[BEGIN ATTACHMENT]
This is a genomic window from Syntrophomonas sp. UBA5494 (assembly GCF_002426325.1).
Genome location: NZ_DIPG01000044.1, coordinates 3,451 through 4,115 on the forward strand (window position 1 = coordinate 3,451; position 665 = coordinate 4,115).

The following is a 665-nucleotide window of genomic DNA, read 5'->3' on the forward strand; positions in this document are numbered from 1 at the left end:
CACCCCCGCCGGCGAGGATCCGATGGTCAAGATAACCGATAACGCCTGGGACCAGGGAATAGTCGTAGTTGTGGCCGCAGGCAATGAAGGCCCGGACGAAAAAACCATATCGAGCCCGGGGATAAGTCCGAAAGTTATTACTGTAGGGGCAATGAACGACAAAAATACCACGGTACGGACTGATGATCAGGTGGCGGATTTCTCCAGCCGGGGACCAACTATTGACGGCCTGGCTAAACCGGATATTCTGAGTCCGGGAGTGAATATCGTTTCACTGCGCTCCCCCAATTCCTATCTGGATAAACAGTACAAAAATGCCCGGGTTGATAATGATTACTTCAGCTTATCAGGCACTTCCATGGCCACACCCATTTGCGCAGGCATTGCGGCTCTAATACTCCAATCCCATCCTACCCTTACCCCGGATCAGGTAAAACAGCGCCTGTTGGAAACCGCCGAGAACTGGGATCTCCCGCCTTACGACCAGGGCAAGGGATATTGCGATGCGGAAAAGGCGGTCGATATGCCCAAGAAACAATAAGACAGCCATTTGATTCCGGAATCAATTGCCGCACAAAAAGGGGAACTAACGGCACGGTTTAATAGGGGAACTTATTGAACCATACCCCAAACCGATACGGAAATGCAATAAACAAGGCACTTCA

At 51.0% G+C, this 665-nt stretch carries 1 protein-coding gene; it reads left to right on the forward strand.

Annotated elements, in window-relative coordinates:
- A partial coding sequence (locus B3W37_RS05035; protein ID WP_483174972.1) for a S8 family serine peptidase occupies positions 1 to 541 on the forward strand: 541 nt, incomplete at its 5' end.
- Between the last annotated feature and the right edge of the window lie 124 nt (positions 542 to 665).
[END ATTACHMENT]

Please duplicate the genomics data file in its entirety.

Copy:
This is a genomic window from Syntrophomonas sp. UBA5494 (assembly GCF_002426325.1).
Genome location: NZ_DIPG01000044.1, coordinates 3,451 through 4,115 on the forward strand (window position 1 = coordinate 3,451; position 665 = coordinate 4,115).

The following is a 665-nucleotide window of genomic DNA, read 5'->3' on the forward strand; positions in this document are numbered from 1 at the left end:
CACCCCCGCCGGCGAGGATCCGATGGTCAAGATAACCGATAACGCCTGGGACCAGGGAATAGTCGTAGTTGTGGCCGCAGGCAATGAAGGCCCGGACGAAAAAACCATATCGAGCCCGGGGATAAGTCCGAAAGTTATTACTGTAGGGGCAATGAACGACAAAAATACCACGGTACGGACTGATGATCAGGTGGCGGATTTCTCCAGCCGGGGACCAACTATTGACGGCCTGGCTAAACCGGATATTCTGAGTCCGGGAGTGAATATCGTTTCACTGCGCTCCCCCAATTCCTATCTGGATAAACAGTACAAAAATGCCCGGGTTGATAATGATTACTTCAGCTTATCAGGCACTTCCATGGCCACACCCATTTGCGCAGGCATTGCGGCTCTAATACTCCAATCCCATCCTACCCTTACCCCGGATCAGGTAAAACAGCGCCTGTTGGAAACCGCCGAGAACTGGGATCTCCCGCCTTACGACCAGGGCAAGGGATATTGCGATGCGGAAAAGGCGGTCGATATGCCCAAGAAACAATAAGACAGCCATTTGATTCCGGAATCAATTGCCGCACAAAAAGGGGAACTAACGGCACGGTTTAATAGGGGAACTTATTGAACCATACCCCAAACCGATACGGAAATGCAATAAACAAGGCACTTCA

At 51.0% G+C, this 665-nt stretch carries 1 protein-coding gene; it reads left to right on the forward strand.

Annotated elements, in window-relative coordinates:
- A partial coding sequence (locus B3W37_RS05035; protein ID WP_483174972.1) for a S8 family serine peptidase occupies positions 1 to 541 on the forward strand: 541 nt, incomplete at its 5' end.
- Between the last annotated feature and the right edge of the window lie 124 nt (positions 542 to 665).